Wood, Gerald Robert, Lt, RCNVR - 01 Apr 1944

 

Links

HMCS Moose Jaw and the sinking of U-501

Ship's company photos for HMCS Moose Jaw

 

Photos and Documents (below)

 

 

 

The launching of HMCS Moose Jaw K164 at the Collingwood Shipyards Ltd., Collingwood, Ont. on 09 Apr 1941

Source: Flickr photo collection of Ron Bell

Letter by F.E. Grubb, CO of HMCS Moose Jaw, on the sinking of U-501

 

Details on the action in which HMCS Moose Jaw and HMCS Chambly (Flower Class Corvette - K116) sank U-501 off of Greenland on 10 September1941 can be found in Chapter seven of "The Canadian Naval Chronicle 1939-1945".

 

From HMCS MOOSE JAW at St. John’s, Newfoundland, to Captain (D) Newfoundland Force, November 6, 1941. (For the full text of this letter, see National Archives of Canada)

 

At about 2100 on 10th September, flares and star shell were sighted ahead on either bow. Hands went to action stations at 2130. At about 2200, CHAMBLY signalled that he was about to blow a depth charge, and altered course to port. At the time the two ships were in line abreast, MOOSE JAW to starboard. I altered course to port in a wide sweep to keep clear of CHAMBLY and to place myself to carry out a depth charge attack.

 

A few minutes later, I saw a submarine surface between CHAMBLY and ourselves, [and it] appeared to be stopped . The submarine made a series of “I’s” on a small lamp just abaft the conning tower. It got under weigh at this point, and I gave chase, opening fire with the 4-inch gun as soon as it was clear of CHAMBLY. The submarine appeared to be moving at about 13 knots. It attempted to place me dead astern, altering course to do so each time I tried to alter out of its wake. I ordered the 10-inch signal projector trained on it, disclosing the crew on the upper deck. They appeared to be so demoralized that ...I thought there might be some chance of capturing the submarine.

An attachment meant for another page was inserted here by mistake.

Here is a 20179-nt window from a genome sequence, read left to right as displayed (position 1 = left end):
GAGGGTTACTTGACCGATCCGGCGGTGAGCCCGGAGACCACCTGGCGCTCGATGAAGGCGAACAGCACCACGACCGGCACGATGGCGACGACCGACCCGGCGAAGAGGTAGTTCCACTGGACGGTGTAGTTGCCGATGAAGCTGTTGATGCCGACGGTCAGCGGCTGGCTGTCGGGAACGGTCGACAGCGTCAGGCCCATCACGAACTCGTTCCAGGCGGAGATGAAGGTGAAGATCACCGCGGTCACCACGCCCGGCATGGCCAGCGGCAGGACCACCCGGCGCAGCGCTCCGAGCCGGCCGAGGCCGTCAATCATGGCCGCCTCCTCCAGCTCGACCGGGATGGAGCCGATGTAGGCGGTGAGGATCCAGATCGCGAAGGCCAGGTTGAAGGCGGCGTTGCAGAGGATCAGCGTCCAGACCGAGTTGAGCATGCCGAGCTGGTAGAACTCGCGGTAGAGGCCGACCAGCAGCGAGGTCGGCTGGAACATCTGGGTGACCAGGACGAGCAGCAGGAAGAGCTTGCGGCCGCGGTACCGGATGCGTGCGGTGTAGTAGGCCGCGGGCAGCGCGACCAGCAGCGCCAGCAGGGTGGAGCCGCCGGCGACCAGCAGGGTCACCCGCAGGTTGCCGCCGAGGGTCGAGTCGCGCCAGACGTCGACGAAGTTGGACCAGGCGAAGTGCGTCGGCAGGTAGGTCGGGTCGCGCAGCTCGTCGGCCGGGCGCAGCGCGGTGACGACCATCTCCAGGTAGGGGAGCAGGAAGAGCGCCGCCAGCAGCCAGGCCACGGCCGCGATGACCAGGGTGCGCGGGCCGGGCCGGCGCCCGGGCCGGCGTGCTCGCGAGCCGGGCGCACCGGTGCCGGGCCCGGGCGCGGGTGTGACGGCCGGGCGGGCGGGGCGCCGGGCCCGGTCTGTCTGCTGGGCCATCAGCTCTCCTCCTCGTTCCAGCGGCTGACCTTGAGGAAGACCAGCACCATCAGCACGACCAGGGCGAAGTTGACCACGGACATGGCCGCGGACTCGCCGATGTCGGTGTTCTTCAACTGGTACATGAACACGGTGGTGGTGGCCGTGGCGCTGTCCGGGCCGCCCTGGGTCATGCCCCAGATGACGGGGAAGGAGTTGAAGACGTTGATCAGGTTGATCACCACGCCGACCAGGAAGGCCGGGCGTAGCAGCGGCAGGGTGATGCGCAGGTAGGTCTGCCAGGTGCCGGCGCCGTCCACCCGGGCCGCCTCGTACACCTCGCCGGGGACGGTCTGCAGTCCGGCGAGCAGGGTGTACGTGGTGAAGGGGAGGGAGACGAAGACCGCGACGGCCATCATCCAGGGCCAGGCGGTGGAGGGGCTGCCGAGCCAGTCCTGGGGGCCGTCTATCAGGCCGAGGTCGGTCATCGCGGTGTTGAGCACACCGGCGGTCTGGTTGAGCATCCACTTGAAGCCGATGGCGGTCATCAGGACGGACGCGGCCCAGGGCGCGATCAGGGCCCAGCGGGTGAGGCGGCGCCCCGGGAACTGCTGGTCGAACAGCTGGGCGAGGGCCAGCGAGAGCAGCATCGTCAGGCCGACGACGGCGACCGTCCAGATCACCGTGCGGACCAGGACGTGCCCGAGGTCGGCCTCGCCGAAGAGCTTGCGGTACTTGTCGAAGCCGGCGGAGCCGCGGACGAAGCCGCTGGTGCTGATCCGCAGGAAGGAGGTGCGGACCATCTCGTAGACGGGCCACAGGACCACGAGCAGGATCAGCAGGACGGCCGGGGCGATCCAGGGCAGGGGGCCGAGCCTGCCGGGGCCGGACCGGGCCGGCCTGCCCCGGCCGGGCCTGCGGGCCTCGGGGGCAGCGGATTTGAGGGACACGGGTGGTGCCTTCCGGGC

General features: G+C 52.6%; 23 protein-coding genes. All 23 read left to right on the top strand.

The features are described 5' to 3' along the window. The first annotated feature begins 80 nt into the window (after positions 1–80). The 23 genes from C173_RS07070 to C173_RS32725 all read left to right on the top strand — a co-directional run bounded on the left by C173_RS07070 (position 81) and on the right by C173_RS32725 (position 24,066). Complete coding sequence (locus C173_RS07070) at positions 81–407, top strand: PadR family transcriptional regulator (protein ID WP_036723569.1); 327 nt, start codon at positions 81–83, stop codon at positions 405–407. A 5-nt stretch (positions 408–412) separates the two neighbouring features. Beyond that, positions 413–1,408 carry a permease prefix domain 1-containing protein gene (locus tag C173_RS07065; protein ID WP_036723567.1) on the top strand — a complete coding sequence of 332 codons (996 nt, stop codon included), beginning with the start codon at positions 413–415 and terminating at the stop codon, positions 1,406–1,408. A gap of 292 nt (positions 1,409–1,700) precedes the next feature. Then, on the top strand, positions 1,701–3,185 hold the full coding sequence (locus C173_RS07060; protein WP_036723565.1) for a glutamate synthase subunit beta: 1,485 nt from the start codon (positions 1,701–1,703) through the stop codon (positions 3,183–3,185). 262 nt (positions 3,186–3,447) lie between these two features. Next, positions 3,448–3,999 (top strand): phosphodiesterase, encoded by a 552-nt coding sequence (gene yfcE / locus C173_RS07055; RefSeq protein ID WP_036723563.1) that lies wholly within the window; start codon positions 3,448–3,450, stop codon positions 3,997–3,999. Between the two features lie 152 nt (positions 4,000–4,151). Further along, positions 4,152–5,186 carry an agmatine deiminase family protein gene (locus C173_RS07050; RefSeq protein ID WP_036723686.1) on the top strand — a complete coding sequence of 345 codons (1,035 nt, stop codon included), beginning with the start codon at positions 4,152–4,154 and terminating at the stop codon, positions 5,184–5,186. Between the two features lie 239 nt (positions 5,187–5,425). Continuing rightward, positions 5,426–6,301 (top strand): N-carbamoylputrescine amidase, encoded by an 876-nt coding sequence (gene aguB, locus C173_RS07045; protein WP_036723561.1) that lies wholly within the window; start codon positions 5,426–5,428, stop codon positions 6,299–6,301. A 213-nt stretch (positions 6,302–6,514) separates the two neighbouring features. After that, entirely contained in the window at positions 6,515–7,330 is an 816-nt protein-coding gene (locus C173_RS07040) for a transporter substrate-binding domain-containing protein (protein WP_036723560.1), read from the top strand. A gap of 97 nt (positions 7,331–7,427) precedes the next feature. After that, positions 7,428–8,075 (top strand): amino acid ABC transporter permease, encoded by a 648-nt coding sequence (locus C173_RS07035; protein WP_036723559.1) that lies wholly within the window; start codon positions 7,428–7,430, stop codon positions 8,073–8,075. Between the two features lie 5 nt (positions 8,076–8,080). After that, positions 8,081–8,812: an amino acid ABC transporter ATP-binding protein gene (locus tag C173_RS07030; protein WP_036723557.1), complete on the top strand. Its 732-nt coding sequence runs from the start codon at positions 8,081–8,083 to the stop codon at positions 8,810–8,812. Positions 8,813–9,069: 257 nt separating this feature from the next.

The next few minutes were spent in chase, the submarine attempting to get directly ahead of me, and I trying to keep on his quarter in case he fired torpedoes . I managed to go alongside the submarine, starboard side to, and called on her to surrender. To my surprise, I saw a man make a magnificent leap from the submarine’s deck into our waist, and the remainder of her crew move to do likewise. Not being prepared to repel boarders at that moment I sheered off. The submarine altered course across my bows and I rammed her, increasing to 185 revolutions to do so, and altering course to hit her forward diving rudders and thus prevent her submerging.

 

After the impact, she moved across my bows at reduced speed and I opened fire again. The crew jumped into the sea as soon as the first round went, and I ordered fire to be stopped. I subsequently learned that the shell had passed low enough over the conning tower to knock down the men who were standing thereon. The submarine was then on my port beam The man who I had seen jump aboard turned out to be the submarine’s commanding officer. He was badly shaken and when he was brought to me on the bridge appeared to be worried at the amount of light we were showing in order to pick up survivors. The total number of prisoners taken from U-501was three commissioned officers, two midshipmen, and 24 ratings. The commanding officer, Commander Hugo Forster, a man of 35, was born in Berlin. He was quiet and well mannered, and I saw no signs of Nazi influence. The executive officer, Lieutenant Werner Albring (age 26) was born in Wessel. I believe that if it had not been for the example of his commanding officer, he would have given trouble, as he appeared to be a Nazi type. The Second-Lieutenant, Lieutenant Hans Sittenfeld, age 24, born in Kiel, was in manners and attitude like his commanding officer.

 

As I neared the starboard wing of the convoy, star shell fired by a destroyer, whom I believe to have been SKEENA, passed close overhead. I switched on dim navigation lights until fire was ceased. The time was then approximately 2345.

 

The keenness and attention to duty of the three submarine detector operators was outstanding. The energy, initiative and professional knowledge shown by the senior S.D.O., E. Thomas, Ordinary Seaman, N-V13460, was particularly worthy of note.

 

I have the honour to be, sir, your obedient Servant. 

 

F.E. Grubb, Lieutenant, R.C.N., Commanding Officer

Two unknown crew member posing in front of the 4" gun on HMCS Moose Jaw

Source: Flickr photo collection of Ron Bell

Port side looking forward - Depth charge launchers on HMCS Moose Jaw K164.  Sailor is unknown.

Source: Flickr photo collection of Ron Bell